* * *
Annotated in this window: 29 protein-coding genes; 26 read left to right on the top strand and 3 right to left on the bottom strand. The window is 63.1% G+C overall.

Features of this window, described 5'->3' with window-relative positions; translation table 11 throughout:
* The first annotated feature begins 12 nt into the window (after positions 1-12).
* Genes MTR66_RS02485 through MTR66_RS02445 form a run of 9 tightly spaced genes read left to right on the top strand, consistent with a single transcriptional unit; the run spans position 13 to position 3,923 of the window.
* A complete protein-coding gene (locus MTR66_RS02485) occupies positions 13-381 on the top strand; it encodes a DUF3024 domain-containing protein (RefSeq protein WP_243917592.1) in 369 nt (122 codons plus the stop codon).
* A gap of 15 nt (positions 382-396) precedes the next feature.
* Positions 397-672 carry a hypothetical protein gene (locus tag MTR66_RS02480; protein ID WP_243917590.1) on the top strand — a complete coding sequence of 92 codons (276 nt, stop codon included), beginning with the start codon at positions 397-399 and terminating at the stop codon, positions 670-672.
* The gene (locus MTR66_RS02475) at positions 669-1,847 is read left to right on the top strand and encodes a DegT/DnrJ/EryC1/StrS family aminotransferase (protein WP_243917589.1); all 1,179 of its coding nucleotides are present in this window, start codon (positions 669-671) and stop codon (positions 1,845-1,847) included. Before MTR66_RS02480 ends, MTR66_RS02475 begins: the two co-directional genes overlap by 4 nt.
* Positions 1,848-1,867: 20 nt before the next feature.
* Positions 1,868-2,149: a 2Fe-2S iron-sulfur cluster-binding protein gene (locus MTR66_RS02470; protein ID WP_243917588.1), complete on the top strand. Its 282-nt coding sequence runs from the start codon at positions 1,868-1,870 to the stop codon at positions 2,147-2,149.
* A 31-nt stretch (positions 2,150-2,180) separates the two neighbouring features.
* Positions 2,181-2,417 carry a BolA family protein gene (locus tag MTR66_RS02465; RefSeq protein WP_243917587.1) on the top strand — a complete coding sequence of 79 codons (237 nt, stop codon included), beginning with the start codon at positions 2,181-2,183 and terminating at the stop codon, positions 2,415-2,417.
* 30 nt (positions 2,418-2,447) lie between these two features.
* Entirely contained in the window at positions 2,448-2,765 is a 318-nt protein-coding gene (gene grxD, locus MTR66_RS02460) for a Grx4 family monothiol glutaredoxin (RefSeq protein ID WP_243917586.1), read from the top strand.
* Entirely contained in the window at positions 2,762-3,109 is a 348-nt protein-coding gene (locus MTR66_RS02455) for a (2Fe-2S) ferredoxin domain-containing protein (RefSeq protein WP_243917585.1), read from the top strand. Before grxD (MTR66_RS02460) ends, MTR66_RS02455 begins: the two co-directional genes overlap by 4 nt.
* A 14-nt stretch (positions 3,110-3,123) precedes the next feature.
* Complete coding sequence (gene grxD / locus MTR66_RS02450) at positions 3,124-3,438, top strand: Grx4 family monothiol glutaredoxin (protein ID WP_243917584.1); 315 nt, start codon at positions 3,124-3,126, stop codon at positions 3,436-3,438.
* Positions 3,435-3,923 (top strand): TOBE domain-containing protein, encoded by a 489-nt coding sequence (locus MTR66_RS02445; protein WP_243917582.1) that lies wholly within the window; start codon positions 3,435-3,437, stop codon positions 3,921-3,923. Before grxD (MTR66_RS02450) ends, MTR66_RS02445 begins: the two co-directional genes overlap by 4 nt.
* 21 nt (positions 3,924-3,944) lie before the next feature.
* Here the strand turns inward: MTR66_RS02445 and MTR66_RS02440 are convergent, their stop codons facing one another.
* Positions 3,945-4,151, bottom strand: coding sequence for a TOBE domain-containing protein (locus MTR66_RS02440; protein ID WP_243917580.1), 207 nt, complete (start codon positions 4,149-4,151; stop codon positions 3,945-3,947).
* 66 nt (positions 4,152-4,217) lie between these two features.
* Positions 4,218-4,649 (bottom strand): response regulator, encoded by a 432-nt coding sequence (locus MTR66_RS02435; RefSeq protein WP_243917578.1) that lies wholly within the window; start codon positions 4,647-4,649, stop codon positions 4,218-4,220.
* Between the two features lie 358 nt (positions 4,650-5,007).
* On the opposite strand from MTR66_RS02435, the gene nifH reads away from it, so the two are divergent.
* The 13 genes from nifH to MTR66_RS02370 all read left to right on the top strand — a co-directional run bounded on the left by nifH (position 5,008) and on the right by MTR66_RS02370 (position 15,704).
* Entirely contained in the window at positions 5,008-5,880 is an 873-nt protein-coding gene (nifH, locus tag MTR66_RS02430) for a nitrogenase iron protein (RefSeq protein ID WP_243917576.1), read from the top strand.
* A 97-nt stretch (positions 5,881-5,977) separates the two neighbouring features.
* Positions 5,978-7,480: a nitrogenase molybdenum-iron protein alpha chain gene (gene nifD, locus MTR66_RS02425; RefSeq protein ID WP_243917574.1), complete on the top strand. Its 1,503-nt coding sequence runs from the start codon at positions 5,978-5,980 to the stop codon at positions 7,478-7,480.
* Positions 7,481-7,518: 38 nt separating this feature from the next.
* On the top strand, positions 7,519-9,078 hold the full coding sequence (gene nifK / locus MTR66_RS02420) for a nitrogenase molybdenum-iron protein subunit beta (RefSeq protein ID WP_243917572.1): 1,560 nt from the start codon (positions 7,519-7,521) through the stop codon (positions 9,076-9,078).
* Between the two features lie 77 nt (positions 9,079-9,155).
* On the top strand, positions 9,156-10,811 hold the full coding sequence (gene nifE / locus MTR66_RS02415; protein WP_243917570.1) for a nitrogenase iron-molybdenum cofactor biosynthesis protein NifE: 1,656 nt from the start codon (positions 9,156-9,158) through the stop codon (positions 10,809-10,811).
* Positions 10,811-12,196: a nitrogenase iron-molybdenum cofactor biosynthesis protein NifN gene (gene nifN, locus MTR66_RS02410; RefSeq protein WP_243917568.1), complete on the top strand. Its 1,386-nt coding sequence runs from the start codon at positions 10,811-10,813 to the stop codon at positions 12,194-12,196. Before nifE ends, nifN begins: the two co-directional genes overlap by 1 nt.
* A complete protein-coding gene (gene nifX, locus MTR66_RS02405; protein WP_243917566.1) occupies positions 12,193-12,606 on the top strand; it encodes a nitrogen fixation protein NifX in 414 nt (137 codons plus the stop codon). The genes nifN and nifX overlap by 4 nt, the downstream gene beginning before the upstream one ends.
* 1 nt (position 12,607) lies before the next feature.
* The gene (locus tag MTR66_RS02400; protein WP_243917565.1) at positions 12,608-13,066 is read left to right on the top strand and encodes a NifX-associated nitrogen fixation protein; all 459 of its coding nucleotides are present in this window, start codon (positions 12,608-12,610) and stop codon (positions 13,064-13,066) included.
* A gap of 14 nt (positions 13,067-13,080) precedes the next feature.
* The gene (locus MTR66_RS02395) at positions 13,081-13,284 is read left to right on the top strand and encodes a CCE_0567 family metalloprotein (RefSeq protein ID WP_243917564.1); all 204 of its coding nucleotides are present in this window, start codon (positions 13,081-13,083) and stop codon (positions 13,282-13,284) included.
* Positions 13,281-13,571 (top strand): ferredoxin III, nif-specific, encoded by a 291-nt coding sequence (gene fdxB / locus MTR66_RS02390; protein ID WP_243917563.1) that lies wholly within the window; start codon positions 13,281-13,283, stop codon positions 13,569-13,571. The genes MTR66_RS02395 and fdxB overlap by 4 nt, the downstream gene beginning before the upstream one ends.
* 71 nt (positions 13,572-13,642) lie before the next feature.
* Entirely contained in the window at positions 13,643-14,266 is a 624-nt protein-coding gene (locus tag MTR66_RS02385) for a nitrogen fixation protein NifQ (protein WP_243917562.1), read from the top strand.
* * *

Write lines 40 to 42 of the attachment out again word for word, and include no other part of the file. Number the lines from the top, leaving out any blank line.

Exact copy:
* Positions 13,281-13,571 (top strand): ferredoxin III, nif-specific, encoded by a 291-nt coding sequence (gene fdxB / locus MTR66_RS02390; protein ID WP_243917563.1) that lies wholly within the window; start codon positions 13,281-13,283, stop codon positions 13,569-13,571. The genes MTR66_RS02395 and fdxB overlap by 4 nt, the downstream gene beginning before the upstream one ends.
* 71 nt (positions 13,572-13,642) lie before the next feature.
* Entirely contained in the window at positions 13,643-14,266 is a 624-nt protein-coding gene (locus tag MTR66_RS02385) for a nitrogen fixation protein NifQ (protein WP_243917562.1), read from the top strand.